Hamas threatens to exit national unity government with PA

Public employees in Gaza go on strike over salary dispute; "Every day, the government proves it is a government of division and not national consensus," says Hamas spokesman Mushir al-Masri.

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January 13, 2015 03:23
2 minute read.
Gaza City

Palestinian children look out through a hole covered with a blanket in their home in Gaza City, January 2015.. (photo credit: REUTERS)

Hamas announced on Monday that it has taken a “political decision” to abandon the national consensus government with the Palestinian Authority.

The announcement came amid rising tensions between Hamas and the PA following the latter’s refusal to pay salaries to Palestinians employed by the Hamas government in the Gaza Strip.

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The two rival parties are also continuing to fight over responsibility for the reconstruction of the Gaza Strip following Operation Protective Edge.

Hamas spokesman Mushir al-Masri accused the PA government of turning its back on the Gaza Strip.

He said that in light of the decision not to pay Hamas public workers, his movement has taken a “political decision” to quit the government, which was established following last year’s reconciliation pact between the two parties.

“The government has given up its responsibility toward the Gaza Strip, especially the public employees,” al-Masri charged. “Every day, the government proves that it is a government of division and not national consensus. This is a factional government that does not belong to the people.”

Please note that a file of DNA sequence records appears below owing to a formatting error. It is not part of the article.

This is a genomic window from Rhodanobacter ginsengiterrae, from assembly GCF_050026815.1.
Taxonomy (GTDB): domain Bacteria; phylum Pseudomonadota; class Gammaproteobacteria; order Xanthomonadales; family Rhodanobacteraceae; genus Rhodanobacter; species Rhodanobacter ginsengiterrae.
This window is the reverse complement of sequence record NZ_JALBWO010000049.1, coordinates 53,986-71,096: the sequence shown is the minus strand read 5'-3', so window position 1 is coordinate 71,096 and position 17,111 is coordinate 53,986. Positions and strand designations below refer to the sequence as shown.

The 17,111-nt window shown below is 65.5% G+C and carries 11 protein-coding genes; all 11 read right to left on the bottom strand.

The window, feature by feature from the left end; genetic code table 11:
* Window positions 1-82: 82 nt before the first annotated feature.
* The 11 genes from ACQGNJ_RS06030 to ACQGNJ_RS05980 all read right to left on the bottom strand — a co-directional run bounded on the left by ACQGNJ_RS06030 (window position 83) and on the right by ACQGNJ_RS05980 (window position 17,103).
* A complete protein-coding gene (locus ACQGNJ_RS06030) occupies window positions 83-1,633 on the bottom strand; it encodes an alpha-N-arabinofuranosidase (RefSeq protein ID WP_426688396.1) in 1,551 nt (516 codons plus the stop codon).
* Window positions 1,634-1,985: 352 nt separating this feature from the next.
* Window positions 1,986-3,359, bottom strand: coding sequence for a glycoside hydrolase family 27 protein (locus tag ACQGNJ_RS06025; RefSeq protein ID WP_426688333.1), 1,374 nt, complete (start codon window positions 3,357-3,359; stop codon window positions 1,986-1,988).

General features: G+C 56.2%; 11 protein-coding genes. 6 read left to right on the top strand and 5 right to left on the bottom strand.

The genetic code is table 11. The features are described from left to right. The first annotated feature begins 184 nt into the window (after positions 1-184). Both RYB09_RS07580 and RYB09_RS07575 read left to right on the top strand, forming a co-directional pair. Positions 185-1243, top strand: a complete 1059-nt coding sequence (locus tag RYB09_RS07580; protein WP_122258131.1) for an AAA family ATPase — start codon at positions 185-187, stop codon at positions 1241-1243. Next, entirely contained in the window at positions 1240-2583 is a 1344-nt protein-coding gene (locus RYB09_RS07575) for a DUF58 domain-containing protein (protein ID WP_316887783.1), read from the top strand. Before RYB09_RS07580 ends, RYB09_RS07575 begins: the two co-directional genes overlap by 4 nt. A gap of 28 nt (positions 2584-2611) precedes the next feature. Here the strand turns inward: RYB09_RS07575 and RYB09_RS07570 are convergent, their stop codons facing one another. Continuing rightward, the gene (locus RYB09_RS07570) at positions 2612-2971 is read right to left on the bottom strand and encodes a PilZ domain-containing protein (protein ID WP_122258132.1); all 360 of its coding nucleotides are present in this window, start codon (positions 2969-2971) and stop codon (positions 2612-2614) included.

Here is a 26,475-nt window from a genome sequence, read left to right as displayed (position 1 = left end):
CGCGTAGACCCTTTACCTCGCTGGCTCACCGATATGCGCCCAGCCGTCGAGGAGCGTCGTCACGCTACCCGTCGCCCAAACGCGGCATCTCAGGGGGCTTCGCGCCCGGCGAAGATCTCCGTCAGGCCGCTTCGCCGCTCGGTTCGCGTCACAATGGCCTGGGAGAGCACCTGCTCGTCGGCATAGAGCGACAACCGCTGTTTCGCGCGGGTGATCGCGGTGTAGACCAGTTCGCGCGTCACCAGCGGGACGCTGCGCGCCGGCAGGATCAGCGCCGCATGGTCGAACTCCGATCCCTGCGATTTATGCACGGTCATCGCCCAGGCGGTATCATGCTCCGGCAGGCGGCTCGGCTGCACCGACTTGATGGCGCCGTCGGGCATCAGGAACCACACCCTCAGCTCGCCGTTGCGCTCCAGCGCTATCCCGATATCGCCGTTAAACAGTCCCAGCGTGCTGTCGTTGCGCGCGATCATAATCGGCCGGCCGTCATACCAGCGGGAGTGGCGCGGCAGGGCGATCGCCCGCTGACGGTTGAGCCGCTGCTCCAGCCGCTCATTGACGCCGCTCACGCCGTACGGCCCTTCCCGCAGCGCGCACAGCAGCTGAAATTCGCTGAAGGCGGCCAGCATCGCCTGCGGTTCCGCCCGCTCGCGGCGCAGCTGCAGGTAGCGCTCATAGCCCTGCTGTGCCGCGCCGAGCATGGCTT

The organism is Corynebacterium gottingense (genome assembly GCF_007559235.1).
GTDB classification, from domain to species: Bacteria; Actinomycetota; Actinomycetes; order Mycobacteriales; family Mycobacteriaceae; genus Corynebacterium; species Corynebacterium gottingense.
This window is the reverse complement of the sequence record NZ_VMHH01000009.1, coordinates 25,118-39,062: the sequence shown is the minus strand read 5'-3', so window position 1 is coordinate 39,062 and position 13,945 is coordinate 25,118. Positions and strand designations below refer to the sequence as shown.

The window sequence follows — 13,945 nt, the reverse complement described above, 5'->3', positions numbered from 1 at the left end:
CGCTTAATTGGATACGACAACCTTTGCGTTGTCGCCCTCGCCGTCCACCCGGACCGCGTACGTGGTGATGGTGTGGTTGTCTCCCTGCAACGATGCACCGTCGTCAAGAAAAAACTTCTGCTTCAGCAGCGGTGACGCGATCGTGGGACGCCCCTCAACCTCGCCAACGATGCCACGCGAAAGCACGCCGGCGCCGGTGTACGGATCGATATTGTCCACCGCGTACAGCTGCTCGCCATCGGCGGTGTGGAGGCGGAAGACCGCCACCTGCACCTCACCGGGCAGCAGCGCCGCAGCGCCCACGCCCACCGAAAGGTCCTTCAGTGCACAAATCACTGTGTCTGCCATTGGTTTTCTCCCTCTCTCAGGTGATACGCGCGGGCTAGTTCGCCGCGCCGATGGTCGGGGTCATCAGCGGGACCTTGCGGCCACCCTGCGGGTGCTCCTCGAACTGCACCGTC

The Hamas spokesman called on the government, which Prime Minister Rami Hamdallah heads, to “prove its loyalty to the people and not to [PA] President Mahmoud Abbas.”

He held Abbas and his Fatah faction responsible for “hindering” the process of reconciliation with Hamas.

On Sunday, Hamas and other Palestinian factions in the Gaza Strip held an emergency meeting to discuss the deepening crisis with the PA government.

At the meeting, Hamas representatives called for the establishment of an emergency committee to administer the Strip.

However, two Palestinian groups; Popular Front for the Liberation of Palestine and Democratic Front for the Liberation of Palestine, strongly opposed Hamas’s intention to establish a new administration in Gaza, Palestinian sources said.

The two groups expressed fear that such a move would escalate tensions between Fatah and Hamas and result in the creation of a separate government in the Gaza Strip – a step that would have a negative impact on efforts to persuade the international community to channel funds for the reconstruction of Gaza.

Instead, Hamas and the Palestinian factions decided to establish a committee to follow up on the implementation of the reconciliation pact with Fatah.

Meanwhile, public employees in the Strip went on strike on Monday as they have not received their salaries for the past year.

The strike halted work in four ministries: Public Works, Labor, Justice and Women’s Affairs.

The striking employees condemned the PA government for refusing to pay salaries to public workers employed by Hamas after its violent takeover of the Gaza Strip in 2007.


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